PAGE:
Customize your JAMA Network experience by selecting one or more topics from the list below.
Research and development of pharmaceuticals are now complex global endeavors, with drug companies operating worldwide using global supply chains.1 Pharmaceutical companies source their products from many countries, conduct trials in multiple sites, and market essential drugs and vaccines globally. Yet oversight of drug safety and effectiveness is primarily the responsibility of national regulators of variable capacities. National agencies often undertake product reviews without recognizing that similar reviews are occurring elsewhere, sometimes simultaneously.2 The result is duplication and redundancy, which benefits neither national nor global public health. Supported by the US Food and Drug Administration (FDA), the National Academies of Sciences, Engineering, and Medicine convened an expert committee to explore the benefits of mutual recognition and other reliance activities among regulators.3
Even well-resourced regulators (for example, the FDA, the European Medicines Agency, the Pharmaceutical and Medical Devices Agency Japan, and Health Canada) find it difficult to ensure the safety, efficacy, and quality of medicines in a globalized world.1 Regulatory failures cause harm to the population and undermine public trust in government. In 2008, following discovery of contaminated heparin originating from China, the Bush administration authorized the FDA to coordinate certain product manufacturing inspections with Australian and European regulators in China and India—setting the stage for “third country” inspections (ie, inspections conducted outside the jurisdiction of either regulator).4 Yet concerns about the quality of active pharmaceutical ingredients and finished pharmaceutical products persist. For example, in 2018, the FDA recalled generic medications used to treat hypertension and cardiovascular disease because of contamination.5
Reliance Strategies to Enhance Regulatory Oversight
No regulator, even if highly resourced, has the capacity to fully protect the public’s health. Given finite human and financial resources, the National Academies committee proposed recognition and reliance arrangements to respond to the mounting complexity of regulatory oversight. Thus, agencies should increasingly rely on and actively cooperate with other trusted regulatory authorities.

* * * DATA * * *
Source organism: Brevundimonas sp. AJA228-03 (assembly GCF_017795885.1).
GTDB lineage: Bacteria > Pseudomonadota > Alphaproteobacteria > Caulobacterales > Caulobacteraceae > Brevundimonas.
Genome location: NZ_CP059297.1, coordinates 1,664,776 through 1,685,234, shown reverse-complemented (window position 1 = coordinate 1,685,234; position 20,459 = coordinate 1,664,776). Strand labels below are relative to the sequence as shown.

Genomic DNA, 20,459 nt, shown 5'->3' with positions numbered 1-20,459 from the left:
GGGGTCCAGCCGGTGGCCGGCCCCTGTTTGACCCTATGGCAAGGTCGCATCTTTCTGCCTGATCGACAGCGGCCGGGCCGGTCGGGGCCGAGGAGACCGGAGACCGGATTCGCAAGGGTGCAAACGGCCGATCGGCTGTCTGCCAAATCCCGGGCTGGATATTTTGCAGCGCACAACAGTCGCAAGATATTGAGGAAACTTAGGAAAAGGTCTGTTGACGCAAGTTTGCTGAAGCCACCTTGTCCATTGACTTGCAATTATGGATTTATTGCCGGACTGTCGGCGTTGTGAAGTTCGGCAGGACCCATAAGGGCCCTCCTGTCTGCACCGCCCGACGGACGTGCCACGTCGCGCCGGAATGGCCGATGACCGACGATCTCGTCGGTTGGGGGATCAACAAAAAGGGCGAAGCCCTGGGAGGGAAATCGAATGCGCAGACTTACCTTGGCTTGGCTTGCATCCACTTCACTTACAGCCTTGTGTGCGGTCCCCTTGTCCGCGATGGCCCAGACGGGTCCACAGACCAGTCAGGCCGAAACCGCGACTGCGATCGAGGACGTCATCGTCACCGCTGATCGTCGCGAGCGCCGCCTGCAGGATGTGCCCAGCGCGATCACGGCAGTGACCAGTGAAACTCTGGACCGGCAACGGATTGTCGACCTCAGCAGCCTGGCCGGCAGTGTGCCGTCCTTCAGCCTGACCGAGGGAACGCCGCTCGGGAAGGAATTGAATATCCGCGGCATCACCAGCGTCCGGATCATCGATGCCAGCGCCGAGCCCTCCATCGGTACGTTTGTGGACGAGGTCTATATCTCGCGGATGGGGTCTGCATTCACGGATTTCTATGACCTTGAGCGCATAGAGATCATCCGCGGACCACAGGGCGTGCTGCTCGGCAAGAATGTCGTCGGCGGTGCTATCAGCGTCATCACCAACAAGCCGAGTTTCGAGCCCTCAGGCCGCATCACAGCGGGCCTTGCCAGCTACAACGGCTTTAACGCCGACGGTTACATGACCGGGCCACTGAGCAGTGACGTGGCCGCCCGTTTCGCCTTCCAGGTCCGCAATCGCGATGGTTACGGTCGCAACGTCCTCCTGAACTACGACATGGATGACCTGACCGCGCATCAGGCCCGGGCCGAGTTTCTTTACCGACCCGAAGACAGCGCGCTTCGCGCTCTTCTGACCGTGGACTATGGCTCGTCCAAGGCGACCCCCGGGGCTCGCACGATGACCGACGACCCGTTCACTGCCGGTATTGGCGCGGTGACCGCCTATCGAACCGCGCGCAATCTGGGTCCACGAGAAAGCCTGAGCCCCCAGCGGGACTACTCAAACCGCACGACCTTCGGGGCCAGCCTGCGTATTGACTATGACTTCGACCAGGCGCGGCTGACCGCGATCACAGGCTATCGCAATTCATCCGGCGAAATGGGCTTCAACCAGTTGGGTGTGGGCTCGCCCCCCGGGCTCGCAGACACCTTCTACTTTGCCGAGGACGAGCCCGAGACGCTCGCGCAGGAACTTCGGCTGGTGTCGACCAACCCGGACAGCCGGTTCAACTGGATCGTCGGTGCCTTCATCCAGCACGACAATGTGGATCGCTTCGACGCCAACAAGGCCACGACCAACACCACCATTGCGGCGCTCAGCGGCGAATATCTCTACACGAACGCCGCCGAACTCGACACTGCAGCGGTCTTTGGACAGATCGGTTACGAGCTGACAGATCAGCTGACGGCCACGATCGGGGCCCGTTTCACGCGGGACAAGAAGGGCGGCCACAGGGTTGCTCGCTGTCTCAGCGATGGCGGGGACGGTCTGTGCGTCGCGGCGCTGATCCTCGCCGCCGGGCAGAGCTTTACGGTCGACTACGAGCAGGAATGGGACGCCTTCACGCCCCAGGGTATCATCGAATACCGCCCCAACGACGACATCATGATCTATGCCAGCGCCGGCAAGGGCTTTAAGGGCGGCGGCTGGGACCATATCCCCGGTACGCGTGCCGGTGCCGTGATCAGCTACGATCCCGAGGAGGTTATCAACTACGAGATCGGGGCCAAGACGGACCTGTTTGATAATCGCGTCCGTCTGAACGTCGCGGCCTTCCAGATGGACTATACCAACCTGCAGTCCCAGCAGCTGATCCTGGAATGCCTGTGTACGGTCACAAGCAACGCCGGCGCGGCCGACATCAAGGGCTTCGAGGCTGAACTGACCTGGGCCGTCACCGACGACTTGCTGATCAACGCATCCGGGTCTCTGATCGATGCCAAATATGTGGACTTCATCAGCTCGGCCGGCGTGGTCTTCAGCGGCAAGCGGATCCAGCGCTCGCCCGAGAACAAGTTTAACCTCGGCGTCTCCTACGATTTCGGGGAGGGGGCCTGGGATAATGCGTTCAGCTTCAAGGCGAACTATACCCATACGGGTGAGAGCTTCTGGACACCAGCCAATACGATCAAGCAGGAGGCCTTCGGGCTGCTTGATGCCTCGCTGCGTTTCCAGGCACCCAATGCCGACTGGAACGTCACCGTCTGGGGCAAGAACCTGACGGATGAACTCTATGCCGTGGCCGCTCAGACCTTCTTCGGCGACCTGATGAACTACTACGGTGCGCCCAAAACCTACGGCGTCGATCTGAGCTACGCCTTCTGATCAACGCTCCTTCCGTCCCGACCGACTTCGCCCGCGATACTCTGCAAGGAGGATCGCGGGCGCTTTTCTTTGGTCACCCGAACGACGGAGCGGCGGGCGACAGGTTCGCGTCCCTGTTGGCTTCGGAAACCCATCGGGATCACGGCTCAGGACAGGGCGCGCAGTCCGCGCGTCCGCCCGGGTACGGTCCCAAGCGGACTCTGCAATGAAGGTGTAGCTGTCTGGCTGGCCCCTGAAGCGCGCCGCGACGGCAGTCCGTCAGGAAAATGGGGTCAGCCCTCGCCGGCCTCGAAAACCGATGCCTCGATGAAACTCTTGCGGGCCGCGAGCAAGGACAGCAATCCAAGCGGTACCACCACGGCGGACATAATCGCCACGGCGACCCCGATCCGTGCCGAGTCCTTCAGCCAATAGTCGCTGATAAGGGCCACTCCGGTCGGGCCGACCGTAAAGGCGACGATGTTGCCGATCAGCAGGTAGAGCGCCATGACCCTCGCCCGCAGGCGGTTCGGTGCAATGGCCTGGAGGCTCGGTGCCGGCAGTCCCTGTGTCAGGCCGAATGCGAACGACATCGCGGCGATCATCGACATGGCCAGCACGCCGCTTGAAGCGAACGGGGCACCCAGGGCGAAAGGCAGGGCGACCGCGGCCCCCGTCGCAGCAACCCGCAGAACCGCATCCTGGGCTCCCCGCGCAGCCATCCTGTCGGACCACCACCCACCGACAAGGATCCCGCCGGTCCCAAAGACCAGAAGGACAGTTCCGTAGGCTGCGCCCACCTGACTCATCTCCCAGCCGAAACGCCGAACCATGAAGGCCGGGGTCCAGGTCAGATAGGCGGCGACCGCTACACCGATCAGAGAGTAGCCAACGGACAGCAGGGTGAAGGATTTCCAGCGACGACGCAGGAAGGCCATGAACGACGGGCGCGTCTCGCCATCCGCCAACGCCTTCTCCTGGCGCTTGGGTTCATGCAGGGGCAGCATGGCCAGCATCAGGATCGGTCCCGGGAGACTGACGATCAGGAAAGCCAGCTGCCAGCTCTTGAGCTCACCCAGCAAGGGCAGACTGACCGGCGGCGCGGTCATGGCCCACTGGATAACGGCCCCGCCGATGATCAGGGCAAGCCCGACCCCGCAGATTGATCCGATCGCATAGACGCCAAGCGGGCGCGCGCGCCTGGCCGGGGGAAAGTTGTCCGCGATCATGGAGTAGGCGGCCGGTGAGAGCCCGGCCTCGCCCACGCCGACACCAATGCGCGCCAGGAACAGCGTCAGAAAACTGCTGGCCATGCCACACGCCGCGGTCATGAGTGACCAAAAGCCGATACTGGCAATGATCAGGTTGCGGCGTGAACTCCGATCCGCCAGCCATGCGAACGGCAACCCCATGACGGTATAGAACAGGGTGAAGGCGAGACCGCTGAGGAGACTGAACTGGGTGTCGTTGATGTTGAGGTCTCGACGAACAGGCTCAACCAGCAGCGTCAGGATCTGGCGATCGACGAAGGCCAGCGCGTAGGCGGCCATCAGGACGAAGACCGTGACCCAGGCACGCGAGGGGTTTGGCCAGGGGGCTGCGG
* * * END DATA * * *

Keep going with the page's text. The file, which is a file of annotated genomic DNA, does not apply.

Recognition and reliance leverage the work and work products (such as inspection or scientific assessment reports) of trusted regulatory authorities. Recognition and reliance can be informal (eg, scientific collaboration) or formal depending on the extent to which agencies are required by law to share information. “Recognition” is a formal type of reliance, with mutual recognition agreements (MRAs) being the most stringent. Countries negotiate MRAs typically as part of international trade agreements. National sovereignty is maintained because each government ultimately controls its own regulatory approvals based on its population’s needs and legal traditions.
A country’s strategy for reliance often depends on its capacities. Well-resourced and moderately well-resourced regulatory authorities should increase transparency and information sharing and ultimately share tasks like inspections. Lower-resourced regulatory authorities could consider unilateral recognition with trusted authorities. If the FDA or the European Medicines Agency, for example, were to approve a new product, a lower-resourced country might rely on, or even recognize, such approval. However, such recognition needs to be for the identical preparation or product.